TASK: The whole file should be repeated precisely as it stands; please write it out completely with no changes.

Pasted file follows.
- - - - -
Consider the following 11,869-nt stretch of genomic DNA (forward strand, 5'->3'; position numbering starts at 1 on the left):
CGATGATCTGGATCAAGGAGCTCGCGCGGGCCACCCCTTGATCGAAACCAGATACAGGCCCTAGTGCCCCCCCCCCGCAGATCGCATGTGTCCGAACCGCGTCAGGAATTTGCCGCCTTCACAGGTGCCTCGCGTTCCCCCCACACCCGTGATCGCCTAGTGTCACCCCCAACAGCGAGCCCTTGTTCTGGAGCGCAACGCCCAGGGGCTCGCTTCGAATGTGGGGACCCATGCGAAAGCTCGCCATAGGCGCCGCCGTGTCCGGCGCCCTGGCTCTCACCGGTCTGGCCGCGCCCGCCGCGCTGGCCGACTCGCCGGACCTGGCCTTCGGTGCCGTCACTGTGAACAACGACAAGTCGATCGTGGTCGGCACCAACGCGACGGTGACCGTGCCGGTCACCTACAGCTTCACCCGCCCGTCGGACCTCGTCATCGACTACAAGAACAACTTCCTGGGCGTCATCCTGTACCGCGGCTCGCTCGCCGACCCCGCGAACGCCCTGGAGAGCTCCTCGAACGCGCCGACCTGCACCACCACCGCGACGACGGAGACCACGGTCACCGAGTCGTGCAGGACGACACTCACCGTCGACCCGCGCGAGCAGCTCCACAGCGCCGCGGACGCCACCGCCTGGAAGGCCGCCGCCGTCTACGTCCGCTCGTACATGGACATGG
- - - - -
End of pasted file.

Consider the following 11,869-nt stretch of genomic DNA (forward strand, 5'->3'; position numbering starts at 1 on the left):
CGATGATCTGGATCAAGGAGCTCGCGCGGGCCACCCCTTGATCGAAACCAGATACAGGCCCTAGTGCCCCCCCCCCGCAGATCGCATGTGTCCGAACCGCGTCAGGAATTTGCCGCCTTCACAGGTGCCTCGCGTTCCCCCCACACCCGTGATCGCCTAGTGTCACCCCCAACAGCGAGCCCTTGTTCTGGAGCGCAACGCCCAGGGGCTCGCTTCGAATGTGGGGACCCATGCGAAAGCTCGCCATAGGCGCCGCCGTGTCCGGCGCCCTGGCTCTCACCGGTCTGGCCGCGCCCGCCGCGCTGGCCGACTCGCCGGACCTGGCCTTCGGTGCCGTCACTGTGAACAACGACAAGTCGATCGTGGTCGGCACCAACGCGACGGTGACCGTGCCGGTCACCTACAGCTTCACCCGCCCGTCGGACCTCGTCATCGACTACAAGAACAACTTCCTGGGCGTCATCCTGTACCGCGGCTCGCTCGCCGACCCCGCGAACGCCCTGGAGAGCTCCTCGAACGCGCCGACCTGCACCACCACCGCGACGACGGAGACCACGGTCACCGAGTCGTGCAGGACGACACTCACCGTCGACCCGCGCGAGCAGCTCCACAGCGCCGCGGACGCCACCGCCTGGAAGGCCGCCGCCGTCTACGTCCGCTCGTACATGGACATGG